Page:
Pie Love

I love pie and so did my grandmother, she made the best pies. My grandmother had a lot to say about pies. Here is one article describing the variety, history and wonder of pies and a good pie crust. There are some great pie crust recipes at the end.

April 1983

Pies have been a favorite food since pioneer days when they were eaten for breakfast as well as dinner and supper. Every home had a pantry just off the kitchen. Here was the pie safe – an enclosed cupboard, often with doors of perforated tin to allow for circulation of air. Inside were shelves set just wide enough apart to accommodate the depth of a pie. A lot of pies could be stored in a small area.

In many early day households one specific day each week was pie baking day. Often 16 to 30 pies were made, enough to supply the hungry family for the next week. Since the basic ingredients were homegrown they were a cheap source of food energy. Besides everyone liked to eat pie.

Each fall hogs were butchered for the year’s supply of cured meat. The day after the killing the women rendered the fat and made lard. This was stored in large stone jars in the coolest place available.

Wheat was ground into flour at a nearby mill so the makings for pie crust, flour and lard, were always on hand.

If the cow was fresh and the hens laying, creamy custard pies could be made. Burnt sugar cream pie with a meringue topping was another variation of the basic materials – eggs, milk, lard and flour.

In summertime home orchards yielded apples, peaches and cherries for pies. Here on the plains the fruit of the sturdy mulberry tree made a marvelously juicy pie. Farther east wild blackberries grew in the woods and the children were dent to pick them.

I mustn’t forget to mention tart pie plant growing in kitchen gardens that are so popular as a pie filling. It’s called rhubarb now.

When winter came, dried apples and peaches as well as canned fruit were used as fillings. When all else failed the resourceful housewife came up with vinegar pie which used sugar, vinegar, flour, spices and water and was baked in a crust like custard pie.

Another eggless type filling was sweet cream, thickened with flour, laced with sugar, and sprinkled with cinnamon.

In recent times some nutritionists have laid a guilt trip on anyone making pie, not to mention the horrible consequences of eating it. It’s peculiar that obesity is an affliction of modern times when you remember the past high pie consumption rate without fat piling up on the body.

I notice that today pie still disappears fast at farm auctions and church suppers. People just plain enjoy a perfect piece of pie with a flaky crust and a flavorful filling. Here are some basic recipes for crust for you to compare with your own and maybe try – also one fruit pie recipe.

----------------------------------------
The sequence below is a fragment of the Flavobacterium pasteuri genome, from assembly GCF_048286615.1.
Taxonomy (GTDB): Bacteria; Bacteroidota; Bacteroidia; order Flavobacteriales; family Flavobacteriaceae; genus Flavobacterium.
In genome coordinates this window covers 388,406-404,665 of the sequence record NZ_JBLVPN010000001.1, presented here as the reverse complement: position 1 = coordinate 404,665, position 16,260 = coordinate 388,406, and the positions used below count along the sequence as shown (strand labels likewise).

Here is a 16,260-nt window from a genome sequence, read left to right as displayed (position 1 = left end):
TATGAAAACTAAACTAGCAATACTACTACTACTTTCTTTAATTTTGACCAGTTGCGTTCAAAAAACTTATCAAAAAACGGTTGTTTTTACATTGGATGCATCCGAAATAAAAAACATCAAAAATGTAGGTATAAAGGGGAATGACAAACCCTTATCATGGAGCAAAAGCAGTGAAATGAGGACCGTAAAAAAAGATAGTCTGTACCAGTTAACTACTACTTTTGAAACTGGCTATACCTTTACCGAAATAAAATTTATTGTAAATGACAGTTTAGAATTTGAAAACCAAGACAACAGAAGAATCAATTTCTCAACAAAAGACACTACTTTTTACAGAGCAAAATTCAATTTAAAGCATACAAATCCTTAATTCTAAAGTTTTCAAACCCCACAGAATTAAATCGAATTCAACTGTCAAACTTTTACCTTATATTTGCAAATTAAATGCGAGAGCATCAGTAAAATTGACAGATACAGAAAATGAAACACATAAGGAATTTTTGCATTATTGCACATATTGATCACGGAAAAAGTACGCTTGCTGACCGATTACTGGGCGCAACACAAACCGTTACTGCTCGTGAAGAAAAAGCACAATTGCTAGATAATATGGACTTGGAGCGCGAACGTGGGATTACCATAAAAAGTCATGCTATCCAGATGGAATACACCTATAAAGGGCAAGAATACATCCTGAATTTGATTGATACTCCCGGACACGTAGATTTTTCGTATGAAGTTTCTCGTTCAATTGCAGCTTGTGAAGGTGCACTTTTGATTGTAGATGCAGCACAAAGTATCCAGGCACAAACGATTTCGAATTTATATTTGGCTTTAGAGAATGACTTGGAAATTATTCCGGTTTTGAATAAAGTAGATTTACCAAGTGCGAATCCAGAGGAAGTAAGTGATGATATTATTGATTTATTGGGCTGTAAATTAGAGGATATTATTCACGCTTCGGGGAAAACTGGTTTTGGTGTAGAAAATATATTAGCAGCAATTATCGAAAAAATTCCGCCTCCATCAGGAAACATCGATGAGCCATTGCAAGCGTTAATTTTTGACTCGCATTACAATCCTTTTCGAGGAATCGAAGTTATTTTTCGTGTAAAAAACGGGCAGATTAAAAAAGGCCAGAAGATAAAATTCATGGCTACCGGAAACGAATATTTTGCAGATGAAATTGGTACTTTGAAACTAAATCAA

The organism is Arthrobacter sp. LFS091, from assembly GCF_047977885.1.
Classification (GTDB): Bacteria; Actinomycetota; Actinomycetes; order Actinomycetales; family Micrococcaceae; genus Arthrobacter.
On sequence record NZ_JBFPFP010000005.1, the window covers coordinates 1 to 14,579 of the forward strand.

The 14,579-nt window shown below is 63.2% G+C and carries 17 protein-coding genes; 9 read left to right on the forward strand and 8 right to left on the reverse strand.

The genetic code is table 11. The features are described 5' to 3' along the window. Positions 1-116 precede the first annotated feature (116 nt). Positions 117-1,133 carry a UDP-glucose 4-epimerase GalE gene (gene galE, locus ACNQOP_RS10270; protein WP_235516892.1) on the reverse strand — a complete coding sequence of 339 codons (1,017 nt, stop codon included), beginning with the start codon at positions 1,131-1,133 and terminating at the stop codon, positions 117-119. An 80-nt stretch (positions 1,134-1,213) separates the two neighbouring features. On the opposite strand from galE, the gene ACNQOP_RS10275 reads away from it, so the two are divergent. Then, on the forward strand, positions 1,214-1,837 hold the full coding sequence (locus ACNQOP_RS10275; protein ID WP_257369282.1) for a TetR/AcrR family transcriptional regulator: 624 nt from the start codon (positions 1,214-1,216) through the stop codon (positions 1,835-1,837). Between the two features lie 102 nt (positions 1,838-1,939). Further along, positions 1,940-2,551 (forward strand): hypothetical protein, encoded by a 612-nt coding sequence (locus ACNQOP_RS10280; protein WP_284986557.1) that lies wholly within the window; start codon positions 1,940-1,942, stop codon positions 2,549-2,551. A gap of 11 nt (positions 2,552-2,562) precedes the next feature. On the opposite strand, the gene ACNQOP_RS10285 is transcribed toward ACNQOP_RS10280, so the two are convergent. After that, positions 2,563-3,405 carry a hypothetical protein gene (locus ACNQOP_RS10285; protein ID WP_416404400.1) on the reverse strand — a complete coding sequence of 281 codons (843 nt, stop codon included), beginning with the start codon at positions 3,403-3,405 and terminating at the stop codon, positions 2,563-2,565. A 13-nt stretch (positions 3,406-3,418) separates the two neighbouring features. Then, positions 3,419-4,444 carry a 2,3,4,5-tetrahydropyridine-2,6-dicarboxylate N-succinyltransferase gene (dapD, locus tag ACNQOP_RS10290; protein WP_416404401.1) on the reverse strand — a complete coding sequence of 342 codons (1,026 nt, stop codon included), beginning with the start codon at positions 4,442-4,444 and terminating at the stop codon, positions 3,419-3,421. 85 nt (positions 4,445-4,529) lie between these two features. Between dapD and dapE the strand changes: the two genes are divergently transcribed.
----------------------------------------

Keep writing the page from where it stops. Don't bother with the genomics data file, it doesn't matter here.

Flaky Pastry
2 cups sifted flour ½ teaspoon salt
¾ cup shortening or 2/3 cup lard 4 to 5 tablespoons ice water
Combine flour and salt. Cut in shorting with a pastry blender until coarse crumbs form.Sprinkle ice water over crumb mixture, tossing with a fork until dough forms. Press into ball. Use as directed in pie recipe.
Makes pastry for one 2-crust 8 or 9 inch pie.
Electric Mixer Pastry
1 ¾ cup flour ½ teaspoon salt
2/3 cup shortening ¼ cup iced water
Combine flour, salt and shortening. Mix 30 seconds, until coarse crumbs form using mixer at low speed.Add ice water all at once and mix on low speed for 15 seconds. Press firmly into ball. Use as directed in pie recipe. Makes 1 two-crust pie.
Country Pastry
2 cups sifted flour ½ teaspoon salt
½ teaspoon baking powder ¼ cup boiling water
¾ cup lard 1 tablespoon milk
Combine flour, salt and baking powder. Pour boiling water over lard in another bowl. Stir until blended. Stir in milk. Add dry ingredients to lard mixture. Stir until dough forms.Chill 1 hour. Use as directed in recipe.
Makes 1 two-crust pie.
Apple- Cherry Pie
3 ½ cups thinly sliced tart apples 2 cups sour red cherries, drained
1 cup sugar ¼ cup flour
1 teaspoon cinnamon 1/8 teaspoon nutmeg
2 tablespoons butter
Roll out larger half of pastry to 13-inch circle. Line 9-inch pan with pastry. Trim to ½ inch beyond rim of pie plate.Combine all ingredients except butter. Pour into pastry shell. Dot with butter.Roll out remaining pastry to 11-inch circle. Cut slits. Place top crust over filling and trim to 1-inch beyond rimof pie plate. Fold top crust under lower crust and form a ridge. Pinch edges.Bake at 400° for 50 minutes. Cool on rack.
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2 Responses so far »

  1. 1

    […] Below is an article from May 1983. It is part 2 of a series on pies and pie crusts. The first part can be found here. […]

  2. 2

    […] is the final part of the 3 part series on pie crust. The first part can be found here, and the second […]


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